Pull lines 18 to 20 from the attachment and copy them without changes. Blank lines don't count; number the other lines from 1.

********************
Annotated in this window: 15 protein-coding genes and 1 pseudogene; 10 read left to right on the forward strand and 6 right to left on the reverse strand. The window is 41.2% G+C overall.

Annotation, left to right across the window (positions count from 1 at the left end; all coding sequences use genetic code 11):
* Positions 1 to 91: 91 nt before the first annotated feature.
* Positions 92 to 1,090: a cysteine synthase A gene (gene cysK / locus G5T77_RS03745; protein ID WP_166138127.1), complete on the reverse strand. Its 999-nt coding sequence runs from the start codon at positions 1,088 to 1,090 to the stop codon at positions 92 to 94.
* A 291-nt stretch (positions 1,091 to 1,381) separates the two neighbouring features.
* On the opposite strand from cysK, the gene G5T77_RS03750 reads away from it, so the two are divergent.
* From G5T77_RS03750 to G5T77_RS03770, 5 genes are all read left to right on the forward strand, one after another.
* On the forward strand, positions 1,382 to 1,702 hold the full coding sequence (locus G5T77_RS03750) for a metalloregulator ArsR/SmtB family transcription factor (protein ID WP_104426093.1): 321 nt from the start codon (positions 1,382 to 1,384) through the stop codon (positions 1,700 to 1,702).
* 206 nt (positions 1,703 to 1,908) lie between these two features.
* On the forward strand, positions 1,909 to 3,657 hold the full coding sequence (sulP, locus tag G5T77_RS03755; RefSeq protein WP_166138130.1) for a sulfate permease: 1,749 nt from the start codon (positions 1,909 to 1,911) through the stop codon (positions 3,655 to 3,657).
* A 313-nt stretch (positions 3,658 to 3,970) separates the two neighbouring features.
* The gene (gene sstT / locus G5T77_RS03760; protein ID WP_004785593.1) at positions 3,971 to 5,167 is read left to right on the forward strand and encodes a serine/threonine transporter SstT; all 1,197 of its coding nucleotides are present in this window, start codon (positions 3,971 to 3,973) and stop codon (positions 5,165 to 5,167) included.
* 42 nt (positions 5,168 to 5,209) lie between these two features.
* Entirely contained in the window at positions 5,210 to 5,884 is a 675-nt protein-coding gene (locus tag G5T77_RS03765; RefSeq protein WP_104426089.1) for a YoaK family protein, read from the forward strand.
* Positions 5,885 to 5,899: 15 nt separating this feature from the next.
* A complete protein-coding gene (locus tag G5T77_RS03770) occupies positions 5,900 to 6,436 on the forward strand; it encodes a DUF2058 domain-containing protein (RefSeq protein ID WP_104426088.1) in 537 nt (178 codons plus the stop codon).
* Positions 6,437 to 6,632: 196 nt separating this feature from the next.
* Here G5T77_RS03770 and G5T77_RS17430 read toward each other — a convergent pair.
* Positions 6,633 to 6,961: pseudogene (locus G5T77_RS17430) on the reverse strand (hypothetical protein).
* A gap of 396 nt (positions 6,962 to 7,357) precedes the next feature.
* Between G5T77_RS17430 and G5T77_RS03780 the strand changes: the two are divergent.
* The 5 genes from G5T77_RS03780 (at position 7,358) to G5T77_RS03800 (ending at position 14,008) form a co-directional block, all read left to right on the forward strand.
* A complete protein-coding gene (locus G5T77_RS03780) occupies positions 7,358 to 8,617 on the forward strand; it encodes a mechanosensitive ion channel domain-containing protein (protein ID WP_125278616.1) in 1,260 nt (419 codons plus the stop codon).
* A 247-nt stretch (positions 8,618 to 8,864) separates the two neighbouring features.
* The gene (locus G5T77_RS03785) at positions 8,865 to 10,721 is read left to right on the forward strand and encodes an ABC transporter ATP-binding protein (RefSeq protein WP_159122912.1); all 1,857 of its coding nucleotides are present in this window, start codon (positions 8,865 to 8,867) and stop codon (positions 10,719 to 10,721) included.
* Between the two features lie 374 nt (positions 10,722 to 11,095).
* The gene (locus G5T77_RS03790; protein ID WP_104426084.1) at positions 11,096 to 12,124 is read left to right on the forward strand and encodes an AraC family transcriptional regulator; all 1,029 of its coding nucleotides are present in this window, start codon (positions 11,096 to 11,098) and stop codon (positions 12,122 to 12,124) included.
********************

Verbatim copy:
* Here G5T77_RS03770 and G5T77_RS17430 read toward each other — a convergent pair.
* Positions 6,633 to 6,961: pseudogene (locus G5T77_RS17430) on the reverse strand (hypothetical protein).
* A gap of 396 nt (positions 6,962 to 7,357) precedes the next feature.